The Service Employees International Union — representing the Twin Cities, Minn. janitors — is working with 18 employers in the area to negotiate health coverage for those individuals that clean their facilities. Cleaning contracts for these buildings — some of the largest in the city — expired in 2006, but cleaning has continued in hopes that a resolution to demands can be met.

According to reports from The Star Tribune, the union represents 4,200 workers, 85 percent of which are commercial cleaners in the metro area and more than 90 percent of those working in the two downtowns.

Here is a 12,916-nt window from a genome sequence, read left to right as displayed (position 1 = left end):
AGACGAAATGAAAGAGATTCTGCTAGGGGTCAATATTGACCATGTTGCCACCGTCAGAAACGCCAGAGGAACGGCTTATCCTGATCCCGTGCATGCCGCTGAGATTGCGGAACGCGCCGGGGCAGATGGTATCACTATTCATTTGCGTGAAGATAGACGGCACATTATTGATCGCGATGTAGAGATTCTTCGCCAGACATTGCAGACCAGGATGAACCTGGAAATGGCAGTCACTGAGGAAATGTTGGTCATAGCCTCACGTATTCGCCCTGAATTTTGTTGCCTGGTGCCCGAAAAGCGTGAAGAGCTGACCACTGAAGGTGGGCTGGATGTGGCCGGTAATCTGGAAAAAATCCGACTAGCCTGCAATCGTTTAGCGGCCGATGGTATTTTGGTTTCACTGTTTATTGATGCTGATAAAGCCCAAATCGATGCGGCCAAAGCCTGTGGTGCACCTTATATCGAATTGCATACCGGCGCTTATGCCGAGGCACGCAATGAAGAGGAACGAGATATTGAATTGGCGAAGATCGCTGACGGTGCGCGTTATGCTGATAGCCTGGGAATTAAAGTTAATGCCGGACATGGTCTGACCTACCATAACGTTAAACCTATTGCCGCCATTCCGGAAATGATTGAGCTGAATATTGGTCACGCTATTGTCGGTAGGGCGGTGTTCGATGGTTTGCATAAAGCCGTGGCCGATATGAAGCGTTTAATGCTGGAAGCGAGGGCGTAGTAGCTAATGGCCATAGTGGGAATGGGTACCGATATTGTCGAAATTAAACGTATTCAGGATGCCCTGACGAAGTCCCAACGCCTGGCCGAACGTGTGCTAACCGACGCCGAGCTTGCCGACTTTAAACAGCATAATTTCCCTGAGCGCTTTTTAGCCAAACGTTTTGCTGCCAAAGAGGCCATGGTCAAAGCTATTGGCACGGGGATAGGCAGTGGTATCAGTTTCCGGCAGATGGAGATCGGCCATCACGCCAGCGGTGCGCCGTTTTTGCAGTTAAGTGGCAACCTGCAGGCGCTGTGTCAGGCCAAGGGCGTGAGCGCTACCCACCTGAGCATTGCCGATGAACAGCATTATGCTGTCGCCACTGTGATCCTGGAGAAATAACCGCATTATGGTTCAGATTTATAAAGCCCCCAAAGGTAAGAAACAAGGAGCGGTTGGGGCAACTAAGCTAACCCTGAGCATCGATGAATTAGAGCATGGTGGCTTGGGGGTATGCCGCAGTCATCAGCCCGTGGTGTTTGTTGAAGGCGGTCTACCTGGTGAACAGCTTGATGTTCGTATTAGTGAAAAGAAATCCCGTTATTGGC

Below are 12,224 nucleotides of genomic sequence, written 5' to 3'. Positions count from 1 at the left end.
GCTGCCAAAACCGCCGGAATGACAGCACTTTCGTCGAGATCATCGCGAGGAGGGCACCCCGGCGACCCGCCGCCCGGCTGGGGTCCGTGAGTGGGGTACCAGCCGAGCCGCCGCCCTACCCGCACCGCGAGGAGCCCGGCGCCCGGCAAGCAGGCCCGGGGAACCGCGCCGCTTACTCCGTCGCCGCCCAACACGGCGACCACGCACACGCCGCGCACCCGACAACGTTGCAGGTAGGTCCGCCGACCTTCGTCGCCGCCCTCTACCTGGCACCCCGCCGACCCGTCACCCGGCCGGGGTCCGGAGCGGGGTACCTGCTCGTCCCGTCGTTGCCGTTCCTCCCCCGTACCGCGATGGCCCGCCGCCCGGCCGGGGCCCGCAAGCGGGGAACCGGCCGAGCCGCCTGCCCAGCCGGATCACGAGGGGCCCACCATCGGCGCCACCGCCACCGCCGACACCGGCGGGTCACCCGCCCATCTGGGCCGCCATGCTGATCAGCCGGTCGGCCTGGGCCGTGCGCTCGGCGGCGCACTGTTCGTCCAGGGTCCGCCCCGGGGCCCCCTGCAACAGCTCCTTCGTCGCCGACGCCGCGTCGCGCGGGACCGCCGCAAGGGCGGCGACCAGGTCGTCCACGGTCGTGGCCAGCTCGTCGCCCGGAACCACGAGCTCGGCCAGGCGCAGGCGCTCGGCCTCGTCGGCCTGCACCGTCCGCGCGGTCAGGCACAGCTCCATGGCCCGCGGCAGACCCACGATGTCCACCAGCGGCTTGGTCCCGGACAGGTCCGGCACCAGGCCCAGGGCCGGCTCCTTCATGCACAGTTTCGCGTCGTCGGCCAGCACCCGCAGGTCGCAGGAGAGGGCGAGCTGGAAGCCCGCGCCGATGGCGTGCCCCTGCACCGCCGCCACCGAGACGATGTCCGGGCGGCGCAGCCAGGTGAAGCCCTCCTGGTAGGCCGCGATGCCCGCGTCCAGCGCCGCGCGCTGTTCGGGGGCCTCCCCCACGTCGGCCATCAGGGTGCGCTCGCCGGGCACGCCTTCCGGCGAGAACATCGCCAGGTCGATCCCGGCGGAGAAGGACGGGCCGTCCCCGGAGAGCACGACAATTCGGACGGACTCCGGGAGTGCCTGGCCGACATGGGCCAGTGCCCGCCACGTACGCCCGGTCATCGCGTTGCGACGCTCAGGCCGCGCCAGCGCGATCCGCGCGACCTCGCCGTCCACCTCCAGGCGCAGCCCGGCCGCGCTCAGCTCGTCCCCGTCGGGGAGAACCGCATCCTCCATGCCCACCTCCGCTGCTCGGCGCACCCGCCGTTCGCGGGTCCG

Employers are arguing that the union's demands for health insurance would increase their costs by 600 percent. But, the union argues that because of a rebound in the real estate market, cleaning services costs have gone down and it is time that employers share those profits with their employees.

The union has scheduled a vote for January 13 to decide on whether they should strike. If a "yes" vote is determined, workers will begin walking off job sites to join picket lines.

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